It amazes me that there is not more outrage over this aspect of the plan. Paulson seems to be leaving open the possibility that the same firms that are being bailed out could be hired to run the bailout. This would mean that institutions receiving a monumental giveaway of taxpayer money could turn around and earn yet more by acting as the government’s brokers. Aside from the unseemliness of this arrangement, this would be an egregious conflict of interest.

The alternative proposal floated by Senator Chris Dodd, which accepts Paulson’s language on contracting out, includes a section on conflict of interest. But rather than stating what the rules should be, the draft leaves it up to the Treasury Secretary to do so. There were reports on Monday night that Treasury would go along with the inclusion of a conflict-of-interest provision.

Paulson’s approach to the Big Bailout, particularly the insistence that there be no punitive measures for the banks, shows he is not the right party to oversee ethical issues. Paulson apparently can’t help himself. He still has the mindset of a man who spent more than 30 years working on Wall Street, at Goldman Sachs. He is a living example of the perils of the reverse revolving door: the appointment of a private-sector figure to a key policymaking position affecting his or her former industry.

The weak conflict-of-interest provisions Paulson is likely to impose would probably not address the inherent contradiction in having for-profit money managers running the bailout program. Even if Treasury chooses managers whose firms are not getting bailed out, there is still the danger that they will use their inside knowledge to benefit their non-governmental clients (and themselves) or will collude with buyers to the detriment of the public.

A Reuters story that ran on Monday reported that a leading contender for a federal money management role is Laurence Fink and his firm BlackRock, which was involved in managing the portfolio of Bear Stearns when that firm was sold to JPMorgan Chase as part of an earlier bailout. Last March, BlackRock, which is 49-percent owned by Merrill Lynch (now part of Bank of America), announced it was forming a venture to “acquire and restructure distressed residential mortgage loans.” Will Paulson see that as a conflict of interest – or more likely as a credential?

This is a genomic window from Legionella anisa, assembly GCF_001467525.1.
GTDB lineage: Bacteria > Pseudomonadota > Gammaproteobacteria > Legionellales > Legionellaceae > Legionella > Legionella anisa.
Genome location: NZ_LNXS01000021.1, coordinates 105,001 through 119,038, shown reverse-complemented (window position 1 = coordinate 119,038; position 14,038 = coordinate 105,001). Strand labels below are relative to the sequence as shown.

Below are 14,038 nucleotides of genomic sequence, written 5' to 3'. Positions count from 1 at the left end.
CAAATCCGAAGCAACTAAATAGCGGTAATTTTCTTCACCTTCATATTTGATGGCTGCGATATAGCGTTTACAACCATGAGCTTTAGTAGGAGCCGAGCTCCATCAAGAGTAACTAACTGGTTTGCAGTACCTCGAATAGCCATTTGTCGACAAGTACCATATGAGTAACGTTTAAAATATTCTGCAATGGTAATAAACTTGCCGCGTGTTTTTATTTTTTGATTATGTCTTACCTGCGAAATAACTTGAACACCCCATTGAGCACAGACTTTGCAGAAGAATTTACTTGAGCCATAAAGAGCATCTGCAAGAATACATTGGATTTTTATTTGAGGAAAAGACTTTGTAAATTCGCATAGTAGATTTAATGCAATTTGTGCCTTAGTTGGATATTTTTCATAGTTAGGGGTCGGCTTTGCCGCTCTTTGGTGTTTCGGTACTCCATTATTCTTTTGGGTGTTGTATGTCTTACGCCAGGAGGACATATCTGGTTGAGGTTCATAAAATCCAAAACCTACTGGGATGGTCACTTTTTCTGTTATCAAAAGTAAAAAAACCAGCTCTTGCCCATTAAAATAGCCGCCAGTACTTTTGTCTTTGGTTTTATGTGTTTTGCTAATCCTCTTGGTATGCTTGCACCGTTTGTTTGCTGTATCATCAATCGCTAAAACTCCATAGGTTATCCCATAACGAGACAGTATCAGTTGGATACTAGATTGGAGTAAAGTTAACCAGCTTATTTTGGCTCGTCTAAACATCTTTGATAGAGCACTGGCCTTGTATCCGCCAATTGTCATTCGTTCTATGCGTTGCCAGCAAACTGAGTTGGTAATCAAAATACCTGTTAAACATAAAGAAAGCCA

Letting financial firms that have profited from the mortgage crisis manage the bailout gives the impression that we are permanently in the grip of Big Money. To Paulson’s way of thinking, that’s not a problem, but it could make a bad plan much worse.

Bailout Bonanza?

It appears that the Paulson-Bernanke juggernaut has prevailed, and Congress will quickly approve the most radical federal market intervention in U.S. history with few or no concessions from the financial institutions that created the mess. Meanwhile, President Bush is playing the shill in this $700 billion con game, telling the public yesterday “I believe, when it’s all said and done…that the taxpayer is going to get a lot of that money back.” Fat chance.

Lurking behind the Big Bailout are two other issues that now deserve close attention: how the plan going to be implemented and who stands to make a killing. The draft legislation floated yesterday by Paulson is remarkably simple: a two-and-a-half page document that authorizes Treasury to buy the securities while raising the federal debt limit. There is no provision for creating a new agency to handle the transactions. In fact, the proposal would allow Treasury to outsource the process.